Photo by Wikimedia Commons
Organic cotton. Better cotton. Fair-trade cotton. Recycled cotton. Cotton made in Africa. You’d think with all the labels and initiatives brands like to bandy about, sustainably sourced cotton would be the new industry norm. Yet the truth is quite the opposite, according to Rank a Brand, an Amsterdam-based consumer-advocacy nonprofit that evaluated 37 of the world’s top cotton-using companies—including Adidas, H&M, and Inditex—based on factors such as policy, implementation, and traceability. In a study commissioned by Pesticide Action Network U.K., Solidaridad Network, and the World Wildlife Fund, only eight businesses scored more than three out of a possible 19.5 points. Because “no company uses 100 percent more sustainable cotton according to the criteria used in this research, or is fully transparent about its policies and cotton supply chain,” Rank a Brand said, none of them achieved the maximum score.
In fact, just one company came anywhere close: IKEA, the sole denizen of Rank a Brand’s “green zone” with 12 points. The home-furnishings giant is followed by C&A and H&M (both at 9 points), Adidas (7.75), Nike (6.75), Marks & Spencer (5.5), VF Corp. (3.25), and Kering (3).
Some caveats apply, of course. These companies may be performing better than their lack of score suggests because of inadequacies in the communication of their cotton-sourcing policies and practices. And since sustainability practices can vary significantly among brands under the same corporate umbrella, Rank a Brand said that it’s also possible that specific brands are performing better than their parent company.
Another parenthetical aside: It’s equally important to note that cotton sourcing is only one part of a company’s overall sustainability commitment. There are other factors to take into consideration, including labor standards, manufacturing practices, and waste management.
That said, as far as the snapshot the study provides, some companies are obviously doing more than others.
“It’s clear that just a few leading companies are doing the heavy lifting on sourcing sustainable cotton”, said Isabelle Roger, global cotton programme manager at Solidaridad Network, said in a statement. “For the cotton sector as a whole to become sustainable, all other major companies will need to get on board.”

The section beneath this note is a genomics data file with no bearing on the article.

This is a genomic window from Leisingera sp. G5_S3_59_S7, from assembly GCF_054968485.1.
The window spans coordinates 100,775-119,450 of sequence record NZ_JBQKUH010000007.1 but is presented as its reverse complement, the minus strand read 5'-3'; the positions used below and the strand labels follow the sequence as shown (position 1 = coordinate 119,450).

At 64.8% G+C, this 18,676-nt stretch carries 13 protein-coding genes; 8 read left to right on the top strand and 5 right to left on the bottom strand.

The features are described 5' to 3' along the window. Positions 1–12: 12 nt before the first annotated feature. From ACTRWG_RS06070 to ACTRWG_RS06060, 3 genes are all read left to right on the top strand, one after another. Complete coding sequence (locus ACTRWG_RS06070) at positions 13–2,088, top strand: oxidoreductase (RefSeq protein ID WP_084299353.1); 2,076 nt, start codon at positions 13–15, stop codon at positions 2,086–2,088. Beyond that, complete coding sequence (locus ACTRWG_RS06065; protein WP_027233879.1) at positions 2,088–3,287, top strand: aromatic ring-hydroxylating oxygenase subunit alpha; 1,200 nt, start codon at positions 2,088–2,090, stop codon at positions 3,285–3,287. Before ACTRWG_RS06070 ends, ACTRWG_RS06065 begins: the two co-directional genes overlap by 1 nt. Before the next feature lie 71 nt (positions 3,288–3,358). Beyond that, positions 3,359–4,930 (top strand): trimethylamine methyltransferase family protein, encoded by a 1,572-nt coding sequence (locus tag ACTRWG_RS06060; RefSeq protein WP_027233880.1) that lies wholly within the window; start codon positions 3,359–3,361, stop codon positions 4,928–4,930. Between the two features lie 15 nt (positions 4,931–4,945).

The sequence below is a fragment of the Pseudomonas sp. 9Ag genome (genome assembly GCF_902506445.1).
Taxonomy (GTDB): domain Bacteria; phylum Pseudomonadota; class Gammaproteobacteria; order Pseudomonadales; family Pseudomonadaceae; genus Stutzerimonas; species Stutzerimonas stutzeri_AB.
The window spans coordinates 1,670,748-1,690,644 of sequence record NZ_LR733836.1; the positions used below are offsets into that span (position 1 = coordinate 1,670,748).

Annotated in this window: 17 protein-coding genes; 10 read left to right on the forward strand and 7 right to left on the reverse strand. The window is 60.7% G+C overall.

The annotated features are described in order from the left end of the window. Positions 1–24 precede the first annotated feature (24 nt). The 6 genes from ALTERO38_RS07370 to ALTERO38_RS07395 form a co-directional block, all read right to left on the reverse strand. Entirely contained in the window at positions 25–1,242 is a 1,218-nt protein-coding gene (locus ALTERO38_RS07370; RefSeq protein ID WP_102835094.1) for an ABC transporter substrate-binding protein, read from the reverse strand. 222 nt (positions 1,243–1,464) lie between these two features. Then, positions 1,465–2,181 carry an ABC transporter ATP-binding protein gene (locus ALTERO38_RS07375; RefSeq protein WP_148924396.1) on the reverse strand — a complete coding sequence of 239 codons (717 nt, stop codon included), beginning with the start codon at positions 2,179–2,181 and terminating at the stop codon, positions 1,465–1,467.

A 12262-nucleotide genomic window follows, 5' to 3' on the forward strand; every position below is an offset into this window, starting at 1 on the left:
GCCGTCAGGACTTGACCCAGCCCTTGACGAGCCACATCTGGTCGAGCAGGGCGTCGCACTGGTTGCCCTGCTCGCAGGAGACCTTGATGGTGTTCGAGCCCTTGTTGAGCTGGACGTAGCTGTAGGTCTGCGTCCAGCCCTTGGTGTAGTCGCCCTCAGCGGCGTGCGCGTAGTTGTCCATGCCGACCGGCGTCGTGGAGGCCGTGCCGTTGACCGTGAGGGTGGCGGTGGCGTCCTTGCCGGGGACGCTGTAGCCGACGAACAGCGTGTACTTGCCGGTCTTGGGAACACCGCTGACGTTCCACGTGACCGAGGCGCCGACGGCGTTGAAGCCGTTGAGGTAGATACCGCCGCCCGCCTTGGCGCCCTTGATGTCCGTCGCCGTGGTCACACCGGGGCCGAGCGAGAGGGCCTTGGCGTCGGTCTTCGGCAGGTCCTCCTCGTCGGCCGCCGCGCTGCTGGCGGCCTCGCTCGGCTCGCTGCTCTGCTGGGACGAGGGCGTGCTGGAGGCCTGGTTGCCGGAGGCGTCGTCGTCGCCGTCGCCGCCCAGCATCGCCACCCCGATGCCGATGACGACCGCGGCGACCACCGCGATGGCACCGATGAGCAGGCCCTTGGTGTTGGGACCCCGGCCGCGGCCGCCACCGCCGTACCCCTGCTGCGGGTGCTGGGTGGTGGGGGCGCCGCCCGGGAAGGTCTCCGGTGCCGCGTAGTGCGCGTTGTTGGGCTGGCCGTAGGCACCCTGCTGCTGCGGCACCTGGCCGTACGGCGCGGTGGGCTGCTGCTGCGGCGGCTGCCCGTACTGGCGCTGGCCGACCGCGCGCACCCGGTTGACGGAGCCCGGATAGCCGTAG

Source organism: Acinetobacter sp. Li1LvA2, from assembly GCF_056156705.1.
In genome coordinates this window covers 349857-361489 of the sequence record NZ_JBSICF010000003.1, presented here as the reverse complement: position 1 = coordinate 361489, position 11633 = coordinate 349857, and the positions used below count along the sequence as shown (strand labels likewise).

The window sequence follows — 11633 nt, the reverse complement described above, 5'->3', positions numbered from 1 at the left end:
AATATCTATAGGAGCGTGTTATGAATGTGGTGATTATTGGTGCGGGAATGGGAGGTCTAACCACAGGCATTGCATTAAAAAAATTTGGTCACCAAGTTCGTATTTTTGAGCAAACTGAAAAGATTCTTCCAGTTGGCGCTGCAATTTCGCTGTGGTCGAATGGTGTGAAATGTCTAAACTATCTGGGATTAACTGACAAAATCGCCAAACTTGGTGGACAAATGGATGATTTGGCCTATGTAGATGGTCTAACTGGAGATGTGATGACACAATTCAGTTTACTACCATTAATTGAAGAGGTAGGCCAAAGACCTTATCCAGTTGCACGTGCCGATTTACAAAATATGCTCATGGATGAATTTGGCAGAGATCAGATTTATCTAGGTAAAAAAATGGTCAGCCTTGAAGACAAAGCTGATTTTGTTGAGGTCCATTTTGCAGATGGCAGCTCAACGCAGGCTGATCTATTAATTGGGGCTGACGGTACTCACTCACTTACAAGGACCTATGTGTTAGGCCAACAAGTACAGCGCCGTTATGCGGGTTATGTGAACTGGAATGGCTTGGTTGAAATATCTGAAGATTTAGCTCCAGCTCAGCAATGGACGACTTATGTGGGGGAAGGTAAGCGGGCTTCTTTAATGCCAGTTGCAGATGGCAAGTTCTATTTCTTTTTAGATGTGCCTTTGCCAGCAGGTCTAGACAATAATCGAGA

While around 10 to 13 percent of the global cotton supply can be classified as “more sustainable,” Rank a Brand said that less than a fifth of it is being labeled as such in products. The rest, the group added, is sold as conventional because of a lack of demand.
“Lack of uptake of more sustainable cotton is a massive missed opportunity”, said Keith Tyrell director of Pesticide Action Network U.K. “Conventional cotton production often suffers from serious social and environmental impacts such as excessive water and hazardous pesticide use. Growing the sustainable cotton market is our best chance of cleaning up cotton and protecting worker health.”
As far as improving sustainable cotton’s profile goes, Pesticide Action Network U.K., Solidaridad Network, and the World Wildlife Fund are urging all low-scoring companies to not only develop and publish policies for sourcing better-for-the-planet fibers for their products, but also supply time-bound targets they can honor.
Other recommendations include joining an organization such as the Better Cotton Initiative and Textile Exchange, encouraging their suppliers to participate in accredited sustainability programs, reporting transparently on cotton sourcing and sustainability, and using traceability tools to map their supply chains.
“IKEA, C&A, and H&M are showing how cotton sustainability is good for business but many top companies are failing to deliver,” said Richard Holland, director of market transformation at the World Wildlife Fund. “Sourcing more sustainable cotton has never been easier so there is no excuse for companies not to offer more responsible products to customers.”